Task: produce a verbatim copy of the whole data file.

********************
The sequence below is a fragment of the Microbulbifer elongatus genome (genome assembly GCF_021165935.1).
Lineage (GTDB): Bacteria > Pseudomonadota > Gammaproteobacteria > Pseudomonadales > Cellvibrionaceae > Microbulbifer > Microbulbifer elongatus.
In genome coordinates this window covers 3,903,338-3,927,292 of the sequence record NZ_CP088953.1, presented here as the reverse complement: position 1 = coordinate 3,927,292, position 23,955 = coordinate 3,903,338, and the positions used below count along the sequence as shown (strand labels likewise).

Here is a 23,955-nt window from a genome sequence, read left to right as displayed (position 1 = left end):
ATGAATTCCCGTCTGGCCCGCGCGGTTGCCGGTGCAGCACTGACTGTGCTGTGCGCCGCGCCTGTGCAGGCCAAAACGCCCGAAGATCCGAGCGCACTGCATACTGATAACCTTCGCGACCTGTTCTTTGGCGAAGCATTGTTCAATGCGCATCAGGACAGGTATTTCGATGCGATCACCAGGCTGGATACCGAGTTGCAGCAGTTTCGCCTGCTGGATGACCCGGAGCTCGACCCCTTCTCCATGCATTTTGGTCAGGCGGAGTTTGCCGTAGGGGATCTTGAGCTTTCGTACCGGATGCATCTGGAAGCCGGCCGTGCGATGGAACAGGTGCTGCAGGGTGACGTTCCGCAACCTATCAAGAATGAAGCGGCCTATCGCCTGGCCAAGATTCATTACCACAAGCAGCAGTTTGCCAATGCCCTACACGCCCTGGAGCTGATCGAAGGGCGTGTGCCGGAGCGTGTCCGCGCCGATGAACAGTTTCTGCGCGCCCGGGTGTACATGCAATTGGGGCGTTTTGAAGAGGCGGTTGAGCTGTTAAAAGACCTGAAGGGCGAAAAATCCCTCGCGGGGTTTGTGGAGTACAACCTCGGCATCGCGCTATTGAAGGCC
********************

The sequence below is a fragment of the Microbulbifer elongatus genome (genome assembly GCF_021165935.1).
Lineage (GTDB): Bacteria > Pseudomonadota > Gammaproteobacteria > Pseudomonadales > Cellvibrionaceae > Microbulbifer > Microbulbifer elongatus.
In genome coordinates this window covers 3,903,338-3,927,292 of the sequence record NZ_CP088953.1, presented here as the reverse complement: position 1 = coordinate 3,927,292, position 23,955 = coordinate 3,903,338, and the positions used below count along the sequence as shown (strand labels likewise).

Here is a 23,955-nt window from a genome sequence, read left to right as displayed (position 1 = left end):
ATGAATTCCCGTCTGGCCCGCGCGGTTGCCGGTGCAGCACTGACTGTGCTGTGCGCCGCGCCTGTGCAGGCCAAAACGCCCGAAGATCCGAGCGCACTGCATACTGATAACCTTCGCGACCTGTTCTTTGGCGAAGCATTGTTCAATGCGCATCAGGACAGGTATTTCGATGCGATCACCAGGCTGGATACCGAGTTGCAGCAGTTTCGCCTGCTGGATGACCCGGAGCTCGACCCCTTCTCCATGCATTTTGGTCAGGCGGAGTTTGCCGTAGGGGATCTTGAGCTTTCGTACCGGATGCATCTGGAAGCCGGCCGTGCGATGGAACAGGTGCTGCAGGGTGACGTTCCGCAACCTATCAAGAATGAAGCGGCCTATCGCCTGGCCAAGATTCATTACCACAAGCAGCAGTTTGCCAATGCCCTACACGCCCTGGAGCTGATCGAAGGGCGTGTGCCGGAGCGTGTCCGCGCCGATGAACAGTTTCTGCGCGCCCGGGTGTACATGCAATTGGGGCGTTTTGAAGAGGCGGTTGAGCTGTTAAAAGACCTGAAGGGCGAAAAATCCCTCGCGGGGTTTGTGGAGTACAACCTCGGCATCGCGCTATTGAAGGCC